Geneseo Show Review

Check out the review of the show Badi got from his performance with Nabil @ Geneseo College….

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Hip-hop performers blast covers, original music

The Knight Spot hosted a hip-hop performance Friday, featuring two up-and-coming young artists, Geneseo’s own Nabil Vargha, a senior, and long-time MC Badi Meccouri.

The duo covered songs of well-known rap and hip-hop artists, as well as showcasing some original material produced by their new group, Eastbound. DJ LJS provided background spinning and scratching, though his role seemed minimal compared to the powerful singing abilities of the two rappers.

Though a half hour delay took away some of the audience’s initial eagerness, the show’s powerful opening helped to make up for the wait. Vargha and Meccouri opened with a rendition of Jay-Z and T.I.’s “Swagger Like Us,” which got students off of their feet and dancing. The choice opener attracted the crowd’s attention and set the mood for the rest of the night.

“Swagger Like Us” quickly led into the crowd favorite “Paper Planes,” originally by M.I.A. During the choruses, the audience sang along with Vargha and Meccouri. Other familiar covers included Lil’ Wayne’s “A Milli” and Jay-Z and Lil’ Wayne’s “Mr. Carter,” the lyrics of which Nabil humorously changed to “Mr. Vargha” to personalize the song.

Although the duo attracted listeners with covers, Vargha and Meccouri’s original work offered the audience a better understanding of their style and creative talent.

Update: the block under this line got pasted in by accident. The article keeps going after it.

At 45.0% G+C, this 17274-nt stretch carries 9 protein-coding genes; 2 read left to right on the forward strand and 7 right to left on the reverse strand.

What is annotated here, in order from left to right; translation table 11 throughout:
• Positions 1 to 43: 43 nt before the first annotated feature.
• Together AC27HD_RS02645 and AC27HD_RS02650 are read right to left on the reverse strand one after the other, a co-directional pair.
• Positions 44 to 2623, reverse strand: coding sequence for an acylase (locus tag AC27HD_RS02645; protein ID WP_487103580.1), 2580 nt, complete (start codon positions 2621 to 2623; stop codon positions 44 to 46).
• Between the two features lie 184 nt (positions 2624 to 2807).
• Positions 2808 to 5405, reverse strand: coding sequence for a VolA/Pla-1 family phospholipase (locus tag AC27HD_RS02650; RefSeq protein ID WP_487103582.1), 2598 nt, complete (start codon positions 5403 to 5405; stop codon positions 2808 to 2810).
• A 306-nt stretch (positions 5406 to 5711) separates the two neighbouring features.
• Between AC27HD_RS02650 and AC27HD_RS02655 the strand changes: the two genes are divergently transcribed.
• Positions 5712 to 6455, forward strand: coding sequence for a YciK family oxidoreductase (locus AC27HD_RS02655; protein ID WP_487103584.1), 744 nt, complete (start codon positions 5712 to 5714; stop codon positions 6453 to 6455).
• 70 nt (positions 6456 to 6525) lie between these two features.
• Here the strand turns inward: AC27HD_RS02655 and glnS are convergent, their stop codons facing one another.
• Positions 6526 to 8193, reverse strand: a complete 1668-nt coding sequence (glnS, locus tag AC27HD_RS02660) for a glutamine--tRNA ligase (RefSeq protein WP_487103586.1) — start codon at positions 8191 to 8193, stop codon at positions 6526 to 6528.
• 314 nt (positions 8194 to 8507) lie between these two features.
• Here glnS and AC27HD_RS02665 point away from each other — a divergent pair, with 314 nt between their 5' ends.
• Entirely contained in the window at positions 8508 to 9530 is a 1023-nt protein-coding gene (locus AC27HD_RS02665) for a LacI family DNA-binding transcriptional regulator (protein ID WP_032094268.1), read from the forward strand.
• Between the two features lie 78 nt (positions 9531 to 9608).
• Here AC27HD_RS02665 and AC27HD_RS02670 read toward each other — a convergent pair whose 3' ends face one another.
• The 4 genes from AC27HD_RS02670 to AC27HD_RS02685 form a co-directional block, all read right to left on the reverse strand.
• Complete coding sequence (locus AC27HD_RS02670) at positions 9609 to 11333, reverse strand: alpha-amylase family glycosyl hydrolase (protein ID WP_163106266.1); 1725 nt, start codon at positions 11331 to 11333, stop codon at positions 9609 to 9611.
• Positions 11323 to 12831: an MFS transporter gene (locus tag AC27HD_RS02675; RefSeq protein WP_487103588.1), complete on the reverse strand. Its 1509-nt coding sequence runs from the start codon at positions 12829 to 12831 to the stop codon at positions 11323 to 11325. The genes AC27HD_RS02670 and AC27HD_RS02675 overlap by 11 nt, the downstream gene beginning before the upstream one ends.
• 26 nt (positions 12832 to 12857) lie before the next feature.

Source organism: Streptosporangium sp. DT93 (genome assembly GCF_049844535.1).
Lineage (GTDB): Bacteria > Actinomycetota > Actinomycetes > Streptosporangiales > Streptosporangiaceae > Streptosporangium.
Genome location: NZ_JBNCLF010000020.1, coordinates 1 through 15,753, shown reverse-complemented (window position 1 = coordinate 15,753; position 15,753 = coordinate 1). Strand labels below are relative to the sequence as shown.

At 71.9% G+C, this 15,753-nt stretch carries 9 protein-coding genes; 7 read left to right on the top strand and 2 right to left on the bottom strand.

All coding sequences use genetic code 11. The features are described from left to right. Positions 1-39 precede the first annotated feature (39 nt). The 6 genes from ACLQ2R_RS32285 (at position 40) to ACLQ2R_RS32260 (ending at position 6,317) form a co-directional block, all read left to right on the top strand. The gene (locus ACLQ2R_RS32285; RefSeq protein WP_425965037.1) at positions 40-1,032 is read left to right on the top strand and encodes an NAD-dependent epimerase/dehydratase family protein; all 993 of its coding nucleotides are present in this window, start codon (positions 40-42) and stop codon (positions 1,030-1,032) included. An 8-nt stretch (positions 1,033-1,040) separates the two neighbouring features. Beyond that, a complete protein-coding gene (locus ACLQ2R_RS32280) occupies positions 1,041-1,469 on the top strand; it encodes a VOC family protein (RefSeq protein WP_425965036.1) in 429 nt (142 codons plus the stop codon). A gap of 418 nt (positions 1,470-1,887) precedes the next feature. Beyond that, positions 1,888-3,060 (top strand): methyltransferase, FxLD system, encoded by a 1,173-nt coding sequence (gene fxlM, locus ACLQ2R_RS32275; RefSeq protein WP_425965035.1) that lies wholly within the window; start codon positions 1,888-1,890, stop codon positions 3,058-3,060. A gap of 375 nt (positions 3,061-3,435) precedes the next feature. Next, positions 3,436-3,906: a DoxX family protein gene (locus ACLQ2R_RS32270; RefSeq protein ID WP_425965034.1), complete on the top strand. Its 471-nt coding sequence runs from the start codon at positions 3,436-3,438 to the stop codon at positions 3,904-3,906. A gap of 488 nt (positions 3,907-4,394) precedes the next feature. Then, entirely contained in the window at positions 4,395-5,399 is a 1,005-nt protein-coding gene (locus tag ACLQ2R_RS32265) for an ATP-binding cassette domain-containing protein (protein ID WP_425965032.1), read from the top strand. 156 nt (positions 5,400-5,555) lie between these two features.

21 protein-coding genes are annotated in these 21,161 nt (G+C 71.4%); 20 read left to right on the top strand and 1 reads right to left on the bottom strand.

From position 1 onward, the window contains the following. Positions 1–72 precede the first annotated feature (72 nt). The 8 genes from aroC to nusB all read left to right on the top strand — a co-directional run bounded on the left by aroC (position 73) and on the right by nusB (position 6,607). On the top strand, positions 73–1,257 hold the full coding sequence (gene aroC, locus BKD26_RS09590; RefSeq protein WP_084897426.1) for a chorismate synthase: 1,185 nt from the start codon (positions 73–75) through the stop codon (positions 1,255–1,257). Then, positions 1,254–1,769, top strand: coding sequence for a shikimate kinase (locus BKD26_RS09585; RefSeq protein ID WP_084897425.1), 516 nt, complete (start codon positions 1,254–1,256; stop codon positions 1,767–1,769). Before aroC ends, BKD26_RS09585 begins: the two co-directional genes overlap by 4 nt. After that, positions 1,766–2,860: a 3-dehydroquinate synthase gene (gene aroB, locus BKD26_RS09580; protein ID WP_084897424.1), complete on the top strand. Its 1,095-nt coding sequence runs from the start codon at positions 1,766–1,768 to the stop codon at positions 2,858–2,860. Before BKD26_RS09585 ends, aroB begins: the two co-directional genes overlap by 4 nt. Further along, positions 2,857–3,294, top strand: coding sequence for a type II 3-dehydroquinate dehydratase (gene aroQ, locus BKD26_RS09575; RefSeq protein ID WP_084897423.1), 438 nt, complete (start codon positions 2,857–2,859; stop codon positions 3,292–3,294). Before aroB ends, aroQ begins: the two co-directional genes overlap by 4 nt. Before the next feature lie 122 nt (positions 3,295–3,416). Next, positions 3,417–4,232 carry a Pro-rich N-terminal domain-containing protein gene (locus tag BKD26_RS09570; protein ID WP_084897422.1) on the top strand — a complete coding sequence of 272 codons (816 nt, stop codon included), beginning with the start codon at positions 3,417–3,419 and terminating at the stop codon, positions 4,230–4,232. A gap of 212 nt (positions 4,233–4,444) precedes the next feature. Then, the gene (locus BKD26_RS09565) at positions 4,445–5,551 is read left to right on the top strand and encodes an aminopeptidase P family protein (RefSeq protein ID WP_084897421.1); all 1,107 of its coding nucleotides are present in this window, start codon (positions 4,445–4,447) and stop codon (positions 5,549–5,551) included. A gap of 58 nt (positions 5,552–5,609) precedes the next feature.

Halfway through the show, Vargha took a break from hip-hop classics to discuss the recent creation of Eastbound. “The concept of our group is that we both have roots spiritually and physically in the Middle East,” he said.

He emphasized Eastbound’s desire to infuse Eastern and religious influences with the Western phenomenon of hip-hop, which allows them to pursue their musical passions while staying true to their heritages and faith.

Songs like “Fly Back,” a poetic dedication to Vargha’s hometown, and “Sidewalkin’,” a song about alienation and connection in the city streets, contributed to this socially-conscious and culturally-celebratory image of Eastbound.

Rounds of applause by the impressed audience followed the completion of the hip-hop show as Vargha and Meccouri took their final bows. The performance went over well with students and was a welcome change of pace with the usual solo independent rock/pop singer/songwriters which GLK tends to book.

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